IT WAS reassuring to hear that the catastrophic direction taken by the CCG has been halted; but the people and processes that gave rise to it are still in place.
The consequences in terms of financial cost were summed up excellently in last week’s Observer Comment. With financial pressures on our hospitals we have seen £500,000 wasted: Yet there is potential for much more, with the CCG now to obtain legal advice.
Thanks to the Observer and the diligence of groups such as ‘Don’t Cut us Out’, ‘38 Degrees’ and the scrutiny of the HASC, we have been made aware of the lack of transparency and the incompetence of the CCG.
Why was there no impact assessment prior to the offer of a contract? Instead we see that the CCG had intended to proceed regardless of concerns raised.
We have read how Dr George Findlay’s concerns were dismissed by Dr Armstrong who had suggested that the hospital had raised undue concerns simply because they had lost the bid. This apparent arrogant approach perhaps explains the incompetence and ignorance that appears to have prevailed in this process. How can there be any confidence in the claim that the CCG is ‘committed to providing the best service for our patients’?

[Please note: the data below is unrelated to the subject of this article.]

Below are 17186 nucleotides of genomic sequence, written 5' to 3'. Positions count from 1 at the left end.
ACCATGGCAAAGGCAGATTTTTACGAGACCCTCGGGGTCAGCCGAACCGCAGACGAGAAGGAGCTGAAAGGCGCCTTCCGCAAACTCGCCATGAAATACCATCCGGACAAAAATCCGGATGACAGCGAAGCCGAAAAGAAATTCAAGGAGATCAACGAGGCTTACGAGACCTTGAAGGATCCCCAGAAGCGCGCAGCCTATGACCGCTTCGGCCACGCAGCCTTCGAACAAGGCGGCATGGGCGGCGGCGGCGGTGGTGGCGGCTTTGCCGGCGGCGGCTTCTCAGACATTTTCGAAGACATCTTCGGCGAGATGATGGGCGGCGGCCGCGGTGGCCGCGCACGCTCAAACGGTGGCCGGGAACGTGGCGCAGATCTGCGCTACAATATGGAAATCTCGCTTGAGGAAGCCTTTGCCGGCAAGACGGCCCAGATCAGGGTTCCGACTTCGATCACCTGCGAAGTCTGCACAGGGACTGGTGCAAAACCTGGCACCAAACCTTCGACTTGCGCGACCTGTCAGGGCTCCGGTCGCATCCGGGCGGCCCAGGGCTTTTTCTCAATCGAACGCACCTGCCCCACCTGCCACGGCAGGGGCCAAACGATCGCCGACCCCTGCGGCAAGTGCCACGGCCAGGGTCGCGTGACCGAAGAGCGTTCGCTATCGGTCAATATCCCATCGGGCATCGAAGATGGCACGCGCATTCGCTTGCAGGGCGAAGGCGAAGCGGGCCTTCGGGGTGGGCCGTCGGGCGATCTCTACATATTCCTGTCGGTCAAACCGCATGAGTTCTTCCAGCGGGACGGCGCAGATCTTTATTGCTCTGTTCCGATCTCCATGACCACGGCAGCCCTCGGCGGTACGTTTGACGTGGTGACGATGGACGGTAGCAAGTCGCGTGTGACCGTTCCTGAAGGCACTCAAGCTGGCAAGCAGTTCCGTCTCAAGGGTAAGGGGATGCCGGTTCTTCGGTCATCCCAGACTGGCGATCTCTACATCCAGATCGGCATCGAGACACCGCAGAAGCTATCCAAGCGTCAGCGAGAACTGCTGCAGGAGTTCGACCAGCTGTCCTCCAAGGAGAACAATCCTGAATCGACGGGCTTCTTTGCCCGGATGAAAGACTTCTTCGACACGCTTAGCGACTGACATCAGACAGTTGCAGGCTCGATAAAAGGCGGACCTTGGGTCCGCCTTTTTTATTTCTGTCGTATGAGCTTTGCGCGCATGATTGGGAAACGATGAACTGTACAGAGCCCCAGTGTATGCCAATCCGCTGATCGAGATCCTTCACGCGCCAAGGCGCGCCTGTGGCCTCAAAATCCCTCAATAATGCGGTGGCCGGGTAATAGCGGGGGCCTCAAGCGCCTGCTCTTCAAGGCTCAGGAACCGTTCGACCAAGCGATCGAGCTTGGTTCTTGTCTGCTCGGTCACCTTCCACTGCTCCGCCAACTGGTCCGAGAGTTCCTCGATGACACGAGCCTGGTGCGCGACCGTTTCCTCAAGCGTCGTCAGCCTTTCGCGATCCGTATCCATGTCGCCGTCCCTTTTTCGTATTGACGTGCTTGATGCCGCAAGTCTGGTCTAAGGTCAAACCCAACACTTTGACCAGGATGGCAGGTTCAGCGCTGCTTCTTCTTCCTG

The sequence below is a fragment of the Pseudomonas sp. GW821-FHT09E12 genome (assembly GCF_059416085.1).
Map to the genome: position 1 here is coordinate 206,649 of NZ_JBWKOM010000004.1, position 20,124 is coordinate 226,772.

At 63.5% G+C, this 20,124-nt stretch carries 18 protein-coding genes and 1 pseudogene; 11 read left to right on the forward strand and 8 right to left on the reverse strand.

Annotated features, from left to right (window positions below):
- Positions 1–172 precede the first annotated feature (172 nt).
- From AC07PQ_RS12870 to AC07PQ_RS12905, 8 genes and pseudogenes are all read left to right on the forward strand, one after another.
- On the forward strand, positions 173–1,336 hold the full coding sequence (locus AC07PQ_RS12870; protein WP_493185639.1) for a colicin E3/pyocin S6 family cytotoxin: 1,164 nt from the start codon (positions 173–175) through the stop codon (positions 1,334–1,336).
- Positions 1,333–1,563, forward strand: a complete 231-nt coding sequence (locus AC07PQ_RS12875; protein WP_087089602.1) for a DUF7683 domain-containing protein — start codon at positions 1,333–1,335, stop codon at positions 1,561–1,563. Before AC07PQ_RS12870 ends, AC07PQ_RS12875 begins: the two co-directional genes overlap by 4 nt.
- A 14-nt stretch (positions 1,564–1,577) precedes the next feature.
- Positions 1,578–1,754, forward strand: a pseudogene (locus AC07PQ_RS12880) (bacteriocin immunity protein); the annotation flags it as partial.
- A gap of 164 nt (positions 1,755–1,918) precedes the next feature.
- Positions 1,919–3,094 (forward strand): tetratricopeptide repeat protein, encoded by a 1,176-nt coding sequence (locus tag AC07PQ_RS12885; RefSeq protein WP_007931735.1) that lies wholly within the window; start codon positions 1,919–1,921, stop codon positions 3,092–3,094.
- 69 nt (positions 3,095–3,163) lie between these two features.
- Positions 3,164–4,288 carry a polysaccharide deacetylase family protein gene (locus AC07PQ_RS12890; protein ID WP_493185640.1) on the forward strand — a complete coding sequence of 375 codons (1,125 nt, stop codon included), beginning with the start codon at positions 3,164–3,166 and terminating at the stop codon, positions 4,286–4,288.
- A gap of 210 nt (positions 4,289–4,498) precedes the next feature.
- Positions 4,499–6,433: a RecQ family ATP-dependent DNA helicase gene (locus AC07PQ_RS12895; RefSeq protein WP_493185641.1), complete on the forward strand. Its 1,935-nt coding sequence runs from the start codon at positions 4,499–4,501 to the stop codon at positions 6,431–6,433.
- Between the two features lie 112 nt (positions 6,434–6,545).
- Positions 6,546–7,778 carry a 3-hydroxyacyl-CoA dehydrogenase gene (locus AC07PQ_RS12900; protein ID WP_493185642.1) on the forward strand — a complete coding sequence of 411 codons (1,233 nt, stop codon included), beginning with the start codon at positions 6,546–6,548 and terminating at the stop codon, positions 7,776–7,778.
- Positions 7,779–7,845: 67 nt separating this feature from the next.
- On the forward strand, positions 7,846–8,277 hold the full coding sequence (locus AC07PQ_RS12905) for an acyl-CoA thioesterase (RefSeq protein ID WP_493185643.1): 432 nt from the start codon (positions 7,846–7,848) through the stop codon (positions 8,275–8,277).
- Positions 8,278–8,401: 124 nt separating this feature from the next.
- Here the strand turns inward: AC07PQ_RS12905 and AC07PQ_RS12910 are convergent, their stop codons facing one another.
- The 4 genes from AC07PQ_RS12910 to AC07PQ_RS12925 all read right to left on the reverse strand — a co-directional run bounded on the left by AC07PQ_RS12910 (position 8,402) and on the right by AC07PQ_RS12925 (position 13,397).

However, the system which places such a body, (of whom only seven could vote due to ‘declared interests’) in charge of these decisions needs to be changed if we are to be safe from any future damage they can cause.